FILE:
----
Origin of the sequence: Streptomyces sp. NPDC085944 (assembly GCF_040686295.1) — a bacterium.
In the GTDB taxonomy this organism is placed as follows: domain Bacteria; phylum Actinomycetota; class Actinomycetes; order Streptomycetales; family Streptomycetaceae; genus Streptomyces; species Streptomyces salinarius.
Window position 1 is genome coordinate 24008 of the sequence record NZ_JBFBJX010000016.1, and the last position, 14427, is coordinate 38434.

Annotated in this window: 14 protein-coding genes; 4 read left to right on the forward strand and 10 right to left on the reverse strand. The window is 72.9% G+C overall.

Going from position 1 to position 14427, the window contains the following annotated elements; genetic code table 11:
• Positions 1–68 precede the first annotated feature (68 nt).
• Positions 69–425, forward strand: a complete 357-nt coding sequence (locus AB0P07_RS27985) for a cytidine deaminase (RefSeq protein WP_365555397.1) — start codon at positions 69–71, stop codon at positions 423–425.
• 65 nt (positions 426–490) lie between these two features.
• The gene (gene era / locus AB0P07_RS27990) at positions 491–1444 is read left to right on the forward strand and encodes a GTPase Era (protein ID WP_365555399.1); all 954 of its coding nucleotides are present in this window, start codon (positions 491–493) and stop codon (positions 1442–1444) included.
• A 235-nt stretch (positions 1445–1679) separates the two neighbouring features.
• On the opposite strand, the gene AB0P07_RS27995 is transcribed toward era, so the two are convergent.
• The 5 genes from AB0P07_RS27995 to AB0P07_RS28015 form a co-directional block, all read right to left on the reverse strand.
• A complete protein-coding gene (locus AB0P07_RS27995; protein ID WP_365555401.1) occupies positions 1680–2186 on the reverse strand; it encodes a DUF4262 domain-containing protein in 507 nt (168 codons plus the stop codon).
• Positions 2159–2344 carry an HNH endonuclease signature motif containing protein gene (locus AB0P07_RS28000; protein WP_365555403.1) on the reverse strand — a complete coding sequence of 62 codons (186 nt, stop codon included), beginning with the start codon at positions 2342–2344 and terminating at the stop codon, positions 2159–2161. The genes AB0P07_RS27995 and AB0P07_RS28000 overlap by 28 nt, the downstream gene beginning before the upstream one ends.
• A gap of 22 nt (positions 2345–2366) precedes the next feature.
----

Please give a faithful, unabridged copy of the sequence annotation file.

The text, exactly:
Origin of the sequence: Streptomyces sp. NPDC085944 (assembly GCF_040686295.1) — a bacterium.
In the GTDB taxonomy this organism is placed as follows: domain Bacteria; phylum Actinomycetota; class Actinomycetes; order Streptomycetales; family Streptomycetaceae; genus Streptomyces; species Streptomyces salinarius.
Window position 1 is genome coordinate 24008 of the sequence record NZ_JBFBJX010000016.1, and the last position, 14427, is coordinate 38434.

Annotated in this window: 14 protein-coding genes; 4 read left to right on the forward strand and 10 right to left on the reverse strand. The window is 72.9% G+C overall.

Going from position 1 to position 14427, the window contains the following annotated elements; genetic code table 11:
• Positions 1–68 precede the first annotated feature (68 nt).
• Positions 69–425, forward strand: a complete 357-nt coding sequence (locus AB0P07_RS27985) for a cytidine deaminase (RefSeq protein WP_365555397.1) — start codon at positions 69–71, stop codon at positions 423–425.
• 65 nt (positions 426–490) lie between these two features.
• The gene (gene era / locus AB0P07_RS27990) at positions 491–1444 is read left to right on the forward strand and encodes a GTPase Era (protein ID WP_365555399.1); all 954 of its coding nucleotides are present in this window, start codon (positions 491–493) and stop codon (positions 1442–1444) included.
• A 235-nt stretch (positions 1445–1679) separates the two neighbouring features.
• On the opposite strand, the gene AB0P07_RS27995 is transcribed toward era, so the two are convergent.
• The 5 genes from AB0P07_RS27995 to AB0P07_RS28015 form a co-directional block, all read right to left on the reverse strand.
• A complete protein-coding gene (locus AB0P07_RS27995; protein ID WP_365555401.1) occupies positions 1680–2186 on the reverse strand; it encodes a DUF4262 domain-containing protein in 507 nt (168 codons plus the stop codon).
• Positions 2159–2344 carry an HNH endonuclease signature motif containing protein gene (locus AB0P07_RS28000; protein WP_365555403.1) on the reverse strand — a complete coding sequence of 62 codons (186 nt, stop codon included), beginning with the start codon at positions 2342–2344 and terminating at the stop codon, positions 2159–2161. The genes AB0P07_RS27995 and AB0P07_RS28000 overlap by 28 nt, the downstream gene beginning before the upstream one ends.
• A gap of 22 nt (positions 2345–2366) precedes the next feature.